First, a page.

In this interview Melbourne writer, Bel Schenk discusses the politics and moral implications of a sexual assault which happens within the sporting community depicted in her debut novella, The Most Famous Boy in Town. In this fascinating chat with Spineless Wonders’ Sinead Heap, Bel talks about the challenge and rewards of depicting complex characters and events within the scope of the mini novel form.

  1. The Most Famous Boy in Town is dedicated to ‘daughters everywhere’, with a special mention to your own, Lola. Why did you decide to dedicate your novella to daughters in particular?

I acknowledge that sexual assaults also happen to sons and gender diverse people, but as dedications are entirely personal, this one is for mine and by extension I suppose, all daughters – or even, their guardians. I wouldn’t have been able to write this story if I wasn’t a mother.

  1. I understand from a previous interview regarding your poetry that you do not force yourself to write, but rather wait for inspiration. What inspired you to write this story?

Fantasy football! I don’t know if you’re familiar with the game, but a dear friend of mine assembled a whole team of ‘bad boys’ from the AFL – men who never had to face allegations for all sorts and I thought, ‘wow, these players are still so idolised by the fans no matter what they do – as long as they can play’. I was getting back in to supporting the sport and often there would be ‘he said, she said’ stories in the news. I thought this was a story I’d like to explore. What would happen if someone you loved was actually a creep? How would you deal with it as a family, as a town? 

  1. What I find so impressive about a well-crafted novella is how it offers an engaging story and empathetic, authentic characters in a relatively short time without feeling incomplete. Did your past experience and success in poetry play a role in crafting the novella? How did writing a novella differ from writing poetry, or any other writing projects?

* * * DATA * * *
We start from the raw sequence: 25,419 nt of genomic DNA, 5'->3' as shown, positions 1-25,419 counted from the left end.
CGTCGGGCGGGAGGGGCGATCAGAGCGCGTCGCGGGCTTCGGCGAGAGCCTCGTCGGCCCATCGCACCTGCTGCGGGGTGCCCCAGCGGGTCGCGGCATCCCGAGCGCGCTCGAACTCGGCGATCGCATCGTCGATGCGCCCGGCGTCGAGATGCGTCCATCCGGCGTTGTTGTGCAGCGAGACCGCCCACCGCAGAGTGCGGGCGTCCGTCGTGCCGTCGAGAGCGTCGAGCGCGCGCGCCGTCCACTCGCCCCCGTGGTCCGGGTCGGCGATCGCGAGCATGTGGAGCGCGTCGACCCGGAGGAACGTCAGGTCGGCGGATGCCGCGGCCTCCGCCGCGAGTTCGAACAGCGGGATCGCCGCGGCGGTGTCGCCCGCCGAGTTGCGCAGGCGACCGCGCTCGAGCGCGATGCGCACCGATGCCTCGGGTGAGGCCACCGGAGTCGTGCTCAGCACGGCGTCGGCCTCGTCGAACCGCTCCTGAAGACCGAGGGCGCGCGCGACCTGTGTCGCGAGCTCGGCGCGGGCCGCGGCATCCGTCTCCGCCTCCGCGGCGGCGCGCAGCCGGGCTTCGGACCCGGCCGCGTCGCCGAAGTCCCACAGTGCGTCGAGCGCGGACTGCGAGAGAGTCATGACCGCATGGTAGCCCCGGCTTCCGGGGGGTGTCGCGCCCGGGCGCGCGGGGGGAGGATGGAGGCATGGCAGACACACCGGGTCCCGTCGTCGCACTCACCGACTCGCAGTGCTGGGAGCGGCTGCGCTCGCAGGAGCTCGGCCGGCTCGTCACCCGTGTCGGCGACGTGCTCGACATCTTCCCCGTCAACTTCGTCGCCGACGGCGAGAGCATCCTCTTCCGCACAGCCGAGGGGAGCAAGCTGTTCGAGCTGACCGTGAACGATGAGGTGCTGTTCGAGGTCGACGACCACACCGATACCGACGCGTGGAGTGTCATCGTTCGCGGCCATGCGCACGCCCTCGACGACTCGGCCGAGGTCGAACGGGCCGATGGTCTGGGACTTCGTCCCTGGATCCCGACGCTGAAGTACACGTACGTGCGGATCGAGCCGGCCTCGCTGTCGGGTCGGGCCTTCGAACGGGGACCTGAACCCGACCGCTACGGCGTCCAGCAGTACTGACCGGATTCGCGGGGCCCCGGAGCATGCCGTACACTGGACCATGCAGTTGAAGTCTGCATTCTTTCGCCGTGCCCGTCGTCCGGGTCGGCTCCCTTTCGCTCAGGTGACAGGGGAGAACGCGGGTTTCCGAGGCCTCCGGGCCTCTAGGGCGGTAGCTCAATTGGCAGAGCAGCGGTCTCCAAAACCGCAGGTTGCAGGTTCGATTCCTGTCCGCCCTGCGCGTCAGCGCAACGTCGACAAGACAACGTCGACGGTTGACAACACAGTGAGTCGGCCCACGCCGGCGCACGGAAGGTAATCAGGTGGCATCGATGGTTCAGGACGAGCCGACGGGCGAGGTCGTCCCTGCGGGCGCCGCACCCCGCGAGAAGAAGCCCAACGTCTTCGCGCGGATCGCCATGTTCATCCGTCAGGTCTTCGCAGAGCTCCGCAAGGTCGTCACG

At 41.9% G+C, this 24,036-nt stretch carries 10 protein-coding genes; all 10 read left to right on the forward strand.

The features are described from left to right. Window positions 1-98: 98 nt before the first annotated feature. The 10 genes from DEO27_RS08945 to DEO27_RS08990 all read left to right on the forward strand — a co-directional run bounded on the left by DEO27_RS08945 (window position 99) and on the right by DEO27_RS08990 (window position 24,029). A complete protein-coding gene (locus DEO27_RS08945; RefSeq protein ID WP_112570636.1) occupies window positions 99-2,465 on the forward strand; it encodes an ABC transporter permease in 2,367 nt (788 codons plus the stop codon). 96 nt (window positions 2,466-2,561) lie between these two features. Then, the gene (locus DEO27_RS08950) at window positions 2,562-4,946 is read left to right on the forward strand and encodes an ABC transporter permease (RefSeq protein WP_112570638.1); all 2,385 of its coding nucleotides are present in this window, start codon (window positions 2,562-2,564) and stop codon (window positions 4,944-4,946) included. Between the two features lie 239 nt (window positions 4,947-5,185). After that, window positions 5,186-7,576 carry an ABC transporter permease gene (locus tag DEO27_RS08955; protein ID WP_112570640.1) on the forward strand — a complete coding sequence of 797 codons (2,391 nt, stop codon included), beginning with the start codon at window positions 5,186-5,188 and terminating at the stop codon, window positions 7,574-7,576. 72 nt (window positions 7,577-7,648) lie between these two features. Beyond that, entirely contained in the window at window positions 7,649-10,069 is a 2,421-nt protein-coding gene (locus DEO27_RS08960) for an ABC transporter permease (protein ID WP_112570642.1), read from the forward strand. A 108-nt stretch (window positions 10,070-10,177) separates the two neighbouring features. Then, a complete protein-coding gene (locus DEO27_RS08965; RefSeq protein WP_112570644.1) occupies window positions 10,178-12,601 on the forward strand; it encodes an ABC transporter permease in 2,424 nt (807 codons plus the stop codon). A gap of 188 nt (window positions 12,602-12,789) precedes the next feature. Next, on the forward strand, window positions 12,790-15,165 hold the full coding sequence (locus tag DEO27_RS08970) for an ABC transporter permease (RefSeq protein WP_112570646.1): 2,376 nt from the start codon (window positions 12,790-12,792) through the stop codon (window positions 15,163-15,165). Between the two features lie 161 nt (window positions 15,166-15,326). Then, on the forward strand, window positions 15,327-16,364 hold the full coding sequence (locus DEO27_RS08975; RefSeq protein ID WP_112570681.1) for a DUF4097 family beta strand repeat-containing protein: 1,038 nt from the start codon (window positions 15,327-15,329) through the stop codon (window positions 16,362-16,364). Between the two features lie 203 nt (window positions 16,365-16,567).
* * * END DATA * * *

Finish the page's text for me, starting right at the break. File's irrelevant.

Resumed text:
The first drafts were actually longer form – a deep saga with multiple subplots and historical flashbacks that I realised was a way of understanding the characters in order to know what and who to cut. The two forms are really different – even verse novels allow room to be really ambiguous. Prose is less forgiving – harder to hide behind verses and metre. I think there are lyrical and poetic part of the prose that comes from my experience in poetry.

4.  Uncertainty is pervasive in the lives of your characters, most notably in the case of the alleged assault which no one witnesses except those involved, the reader and an unsure Ryan. Why did you decide to offer the reader access to the truth when most of the characters must question what they have seen and heard?

I wanted the reader to know the truth all along, and not have a big reveal ending.  Even though the rape scene is written through Lucas’s eyes, the reader needed to see without a doubt that he did it, but also understand that other characters can have different versions in their minds. What I hope comes across clearly is that Lucas has no idea that he did anything wrong. I wanted to show that sense of entitlement. Not to get too writer 101 with you, but I was so careful to show that Lucas saw two things – that Hannah’s eyes were closed and that she wasn’t speaking – and that Ryan only saw the end of it. Therefore Ryan’s uncertainty is justified to an extent, though less towards the end.

  1.  Lucas’ disinterest and insensitivity towards Hannah before, during and after the assault seems to mirror the insensitivity some members of the public display towards the whale carcass. Was this a deliberate parallel and if so, are you drawing a connection between society’s treatment of trauma victims (specifically female trauma victims) and nature?

There’s a definite and deliberate parallel between the stories that run side by side and yes, I did want to connect the two. The whale and Hannah are both the focus of the town and everyone has an opinion or a theory about what happened. They are also victims and we do treat rape victims like specimens – wanting all the information about their history, how drunk they were etc. I also wanted the novella to have two big things happen to one town at the same time and to see how they play out together.